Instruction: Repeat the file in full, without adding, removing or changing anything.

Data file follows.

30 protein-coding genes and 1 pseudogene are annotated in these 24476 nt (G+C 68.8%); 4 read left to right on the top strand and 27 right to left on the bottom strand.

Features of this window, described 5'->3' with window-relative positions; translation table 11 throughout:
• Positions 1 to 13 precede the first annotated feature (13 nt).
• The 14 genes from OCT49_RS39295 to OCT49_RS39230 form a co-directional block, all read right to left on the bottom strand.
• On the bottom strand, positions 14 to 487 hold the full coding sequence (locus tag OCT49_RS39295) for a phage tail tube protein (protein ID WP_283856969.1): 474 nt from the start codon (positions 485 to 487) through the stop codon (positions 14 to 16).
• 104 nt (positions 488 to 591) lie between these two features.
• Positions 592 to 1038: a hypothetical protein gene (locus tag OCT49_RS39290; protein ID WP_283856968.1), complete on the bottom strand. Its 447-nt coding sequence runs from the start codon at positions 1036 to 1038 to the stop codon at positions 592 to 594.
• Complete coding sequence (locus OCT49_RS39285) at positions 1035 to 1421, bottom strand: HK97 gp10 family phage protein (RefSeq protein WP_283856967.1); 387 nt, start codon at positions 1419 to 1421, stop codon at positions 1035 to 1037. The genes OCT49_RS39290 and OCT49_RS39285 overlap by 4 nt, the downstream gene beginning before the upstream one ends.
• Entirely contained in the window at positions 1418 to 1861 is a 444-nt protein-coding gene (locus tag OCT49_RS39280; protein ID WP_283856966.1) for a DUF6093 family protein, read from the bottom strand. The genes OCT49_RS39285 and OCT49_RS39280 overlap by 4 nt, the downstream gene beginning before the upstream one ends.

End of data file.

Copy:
30 protein-coding genes and 1 pseudogene are annotated in these 24476 nt (G+C 68.8%); 4 read left to right on the top strand and 27 right to left on the bottom strand.

Features of this window, described 5'->3' with window-relative positions; translation table 11 throughout:
• Positions 1 to 13 precede the first annotated feature (13 nt).
• The 14 genes from OCT49_RS39295 to OCT49_RS39230 form a co-directional block, all read right to left on the bottom strand.
• On the bottom strand, positions 14 to 487 hold the full coding sequence (locus tag OCT49_RS39295) for a phage tail tube protein (protein ID WP_283856969.1): 474 nt from the start codon (positions 485 to 487) through the stop codon (positions 14 to 16).
• 104 nt (positions 488 to 591) lie between these two features.
• Positions 592 to 1038: a hypothetical protein gene (locus tag OCT49_RS39290; protein ID WP_283856968.1), complete on the bottom strand. Its 447-nt coding sequence runs from the start codon at positions 1036 to 1038 to the stop codon at positions 592 to 594.
• Complete coding sequence (locus OCT49_RS39285) at positions 1035 to 1421, bottom strand: HK97 gp10 family phage protein (RefSeq protein WP_283856967.1); 387 nt, start codon at positions 1419 to 1421, stop codon at positions 1035 to 1037. The genes OCT49_RS39290 and OCT49_RS39285 overlap by 4 nt, the downstream gene beginning before the upstream one ends.
• Entirely contained in the window at positions 1418 to 1861 is a 444-nt protein-coding gene (locus tag OCT49_RS39280; protein ID WP_283856966.1) for a DUF6093 family protein, read from the bottom strand. The genes OCT49_RS39285 and OCT49_RS39280 overlap by 4 nt, the downstream gene beginning before the upstream one ends.